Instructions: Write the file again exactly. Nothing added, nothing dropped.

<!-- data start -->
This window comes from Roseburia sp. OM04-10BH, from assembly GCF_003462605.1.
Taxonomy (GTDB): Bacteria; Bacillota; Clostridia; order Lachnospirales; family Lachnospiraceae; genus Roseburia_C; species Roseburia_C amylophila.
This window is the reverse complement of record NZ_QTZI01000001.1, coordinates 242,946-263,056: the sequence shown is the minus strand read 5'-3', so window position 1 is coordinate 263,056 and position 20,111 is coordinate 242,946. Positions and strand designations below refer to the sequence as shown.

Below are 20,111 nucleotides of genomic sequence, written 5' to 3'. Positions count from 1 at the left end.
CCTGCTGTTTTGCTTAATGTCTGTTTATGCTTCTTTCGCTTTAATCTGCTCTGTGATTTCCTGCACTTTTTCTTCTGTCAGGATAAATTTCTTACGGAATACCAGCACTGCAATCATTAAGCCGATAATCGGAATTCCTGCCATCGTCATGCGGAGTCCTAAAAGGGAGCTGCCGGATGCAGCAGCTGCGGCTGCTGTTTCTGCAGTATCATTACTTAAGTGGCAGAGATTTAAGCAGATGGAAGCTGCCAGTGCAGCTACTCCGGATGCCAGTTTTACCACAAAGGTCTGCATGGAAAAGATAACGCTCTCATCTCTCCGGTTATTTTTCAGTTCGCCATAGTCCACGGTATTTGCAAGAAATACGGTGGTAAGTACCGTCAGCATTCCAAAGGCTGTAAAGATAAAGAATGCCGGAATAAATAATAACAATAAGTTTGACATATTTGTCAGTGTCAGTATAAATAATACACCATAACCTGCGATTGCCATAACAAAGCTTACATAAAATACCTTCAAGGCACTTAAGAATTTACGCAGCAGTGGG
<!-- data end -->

This window comes from Roseburia sp. OM04-10BH, from assembly GCF_003462605.1.
Taxonomy (GTDB): Bacteria; Bacillota; Clostridia; order Lachnospirales; family Lachnospiraceae; genus Roseburia_C; species Roseburia_C amylophila.
This window is the reverse complement of record NZ_QTZI01000001.1, coordinates 242,946-263,056: the sequence shown is the minus strand read 5'-3', so window position 1 is coordinate 263,056 and position 20,111 is coordinate 242,946. Positions and strand designations below refer to the sequence as shown.

Below are 20,111 nucleotides of genomic sequence, written 5' to 3'. Positions count from 1 at the left end.
CCTGCTGTTTTGCTTAATGTCTGTTTATGCTTCTTTCGCTTTAATCTGCTCTGTGATTTCCTGCACTTTTTCTTCTGTCAGGATAAATTTCTTACGGAATACCAGCACTGCAATCATTAAGCCGATAATCGGAATTCCTGCCATCGTCATGCGGAGTCCTAAAAGGGAGCTGCCGGATGCAGCAGCTGCGGCTGCTGTTTCTGCAGTATCATTACTTAAGTGGCAGAGATTTAAGCAGATGGAAGCTGCCAGTGCAGCTACTCCGGATGCCAGTTTTACCACAAAGGTCTGCATGGAAAAGATAACGCTCTCATCTCTCCGGTTATTTTTCAGTTCGCCATAGTCCACGGTATTTGCAAGAAATACGGTGGTAAGTACCGTCAGCATTCCAAAGGCTGTAAAGATAAAGAATGCCGGAATAAATAATAACAATAAGTTTGACATATTTGTCAGTGTCAGTATAAATAATACACCATAACCTGCGATTGCCATAACAAAGCTTACATAAAATACCTTCAAGGCACTTAAGAATTTACGCAGCAGTGGG